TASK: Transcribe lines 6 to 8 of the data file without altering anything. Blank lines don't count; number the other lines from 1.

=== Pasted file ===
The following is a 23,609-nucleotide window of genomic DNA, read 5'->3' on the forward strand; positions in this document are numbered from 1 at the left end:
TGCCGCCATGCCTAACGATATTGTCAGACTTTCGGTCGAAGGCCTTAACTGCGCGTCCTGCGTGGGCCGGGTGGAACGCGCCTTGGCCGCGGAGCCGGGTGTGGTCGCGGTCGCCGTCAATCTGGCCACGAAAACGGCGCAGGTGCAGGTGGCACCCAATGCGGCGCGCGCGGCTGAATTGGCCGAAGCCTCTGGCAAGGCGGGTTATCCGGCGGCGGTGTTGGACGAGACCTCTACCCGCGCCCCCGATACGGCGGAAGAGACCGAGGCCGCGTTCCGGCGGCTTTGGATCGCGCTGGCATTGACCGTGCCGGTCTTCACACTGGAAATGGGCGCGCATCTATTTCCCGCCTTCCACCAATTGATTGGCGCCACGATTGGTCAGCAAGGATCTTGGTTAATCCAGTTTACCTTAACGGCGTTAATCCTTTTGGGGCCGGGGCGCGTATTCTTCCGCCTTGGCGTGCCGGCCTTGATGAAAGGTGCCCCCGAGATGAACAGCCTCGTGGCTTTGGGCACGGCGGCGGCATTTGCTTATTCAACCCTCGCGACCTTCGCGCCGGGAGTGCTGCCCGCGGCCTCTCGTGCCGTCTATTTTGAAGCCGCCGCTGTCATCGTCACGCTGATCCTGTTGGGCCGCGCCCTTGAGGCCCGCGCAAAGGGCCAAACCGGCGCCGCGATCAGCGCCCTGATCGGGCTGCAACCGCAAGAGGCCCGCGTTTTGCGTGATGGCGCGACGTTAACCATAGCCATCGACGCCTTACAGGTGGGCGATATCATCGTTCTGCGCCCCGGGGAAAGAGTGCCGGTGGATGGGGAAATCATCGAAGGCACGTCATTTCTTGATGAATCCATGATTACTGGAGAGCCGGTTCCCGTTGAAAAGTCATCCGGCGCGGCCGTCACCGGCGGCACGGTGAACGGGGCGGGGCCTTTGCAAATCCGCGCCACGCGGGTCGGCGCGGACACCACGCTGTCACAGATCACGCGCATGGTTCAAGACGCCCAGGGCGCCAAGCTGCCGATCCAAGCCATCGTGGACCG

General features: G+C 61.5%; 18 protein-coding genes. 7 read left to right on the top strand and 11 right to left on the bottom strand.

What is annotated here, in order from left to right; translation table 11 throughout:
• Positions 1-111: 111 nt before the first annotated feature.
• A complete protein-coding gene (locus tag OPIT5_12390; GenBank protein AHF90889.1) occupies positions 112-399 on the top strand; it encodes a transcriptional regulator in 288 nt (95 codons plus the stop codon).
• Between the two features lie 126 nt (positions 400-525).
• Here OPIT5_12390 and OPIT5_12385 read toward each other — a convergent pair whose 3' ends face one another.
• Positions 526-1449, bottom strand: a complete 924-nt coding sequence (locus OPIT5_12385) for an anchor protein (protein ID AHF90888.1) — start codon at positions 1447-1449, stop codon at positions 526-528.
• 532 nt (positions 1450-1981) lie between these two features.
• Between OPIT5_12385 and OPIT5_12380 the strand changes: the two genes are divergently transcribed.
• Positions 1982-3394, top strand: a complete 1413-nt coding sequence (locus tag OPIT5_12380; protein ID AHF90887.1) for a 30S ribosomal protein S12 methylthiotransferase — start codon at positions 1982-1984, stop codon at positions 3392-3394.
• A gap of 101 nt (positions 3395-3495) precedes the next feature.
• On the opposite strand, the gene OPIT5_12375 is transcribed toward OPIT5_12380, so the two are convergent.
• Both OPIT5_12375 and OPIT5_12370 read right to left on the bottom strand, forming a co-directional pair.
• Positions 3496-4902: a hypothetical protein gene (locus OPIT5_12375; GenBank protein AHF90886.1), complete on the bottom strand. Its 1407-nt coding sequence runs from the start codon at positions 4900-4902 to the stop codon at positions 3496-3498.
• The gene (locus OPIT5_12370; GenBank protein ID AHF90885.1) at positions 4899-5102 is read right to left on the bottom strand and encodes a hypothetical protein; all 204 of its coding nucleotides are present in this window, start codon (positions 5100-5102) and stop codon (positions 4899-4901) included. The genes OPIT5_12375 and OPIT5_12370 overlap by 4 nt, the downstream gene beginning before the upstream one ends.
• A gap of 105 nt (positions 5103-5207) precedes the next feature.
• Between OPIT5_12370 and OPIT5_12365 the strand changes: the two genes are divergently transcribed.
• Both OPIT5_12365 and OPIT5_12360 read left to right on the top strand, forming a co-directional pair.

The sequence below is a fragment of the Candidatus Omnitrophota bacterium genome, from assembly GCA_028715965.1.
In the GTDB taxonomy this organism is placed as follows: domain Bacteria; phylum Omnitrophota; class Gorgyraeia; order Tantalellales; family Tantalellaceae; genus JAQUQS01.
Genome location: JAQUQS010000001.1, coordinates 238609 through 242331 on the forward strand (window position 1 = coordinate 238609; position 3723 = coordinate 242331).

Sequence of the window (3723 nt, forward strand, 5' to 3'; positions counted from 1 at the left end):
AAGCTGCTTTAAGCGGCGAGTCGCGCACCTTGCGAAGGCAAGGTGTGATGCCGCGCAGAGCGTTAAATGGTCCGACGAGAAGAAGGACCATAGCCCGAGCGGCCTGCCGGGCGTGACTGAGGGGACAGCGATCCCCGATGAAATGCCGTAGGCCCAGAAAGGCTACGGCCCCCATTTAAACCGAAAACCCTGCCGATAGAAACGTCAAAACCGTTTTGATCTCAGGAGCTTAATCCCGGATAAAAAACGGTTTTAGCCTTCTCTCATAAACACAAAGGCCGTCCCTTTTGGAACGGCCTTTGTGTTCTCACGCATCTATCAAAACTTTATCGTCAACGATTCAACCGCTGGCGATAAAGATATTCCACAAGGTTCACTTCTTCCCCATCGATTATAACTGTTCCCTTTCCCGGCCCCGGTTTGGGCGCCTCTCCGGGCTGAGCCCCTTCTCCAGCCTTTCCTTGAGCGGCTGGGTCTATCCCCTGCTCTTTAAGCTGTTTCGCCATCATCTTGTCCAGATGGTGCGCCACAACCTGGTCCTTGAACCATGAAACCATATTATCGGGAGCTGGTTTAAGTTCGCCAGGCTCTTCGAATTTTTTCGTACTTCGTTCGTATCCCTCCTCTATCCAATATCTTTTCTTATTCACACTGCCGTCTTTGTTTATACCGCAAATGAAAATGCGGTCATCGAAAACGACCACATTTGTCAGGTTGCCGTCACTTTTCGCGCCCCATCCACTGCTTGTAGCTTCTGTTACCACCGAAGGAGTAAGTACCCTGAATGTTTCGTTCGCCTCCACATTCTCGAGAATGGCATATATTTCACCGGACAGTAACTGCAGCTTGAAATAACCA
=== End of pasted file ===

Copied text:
• A complete protein-coding gene (locus tag OPIT5_12390; GenBank protein AHF90889.1) occupies positions 112-399 on the top strand; it encodes a transcriptional regulator in 288 nt (95 codons plus the stop codon).
• Between the two features lie 126 nt (positions 400-525).
• Here OPIT5_12390 and OPIT5_12385 read toward each other — a convergent pair whose 3' ends face one another.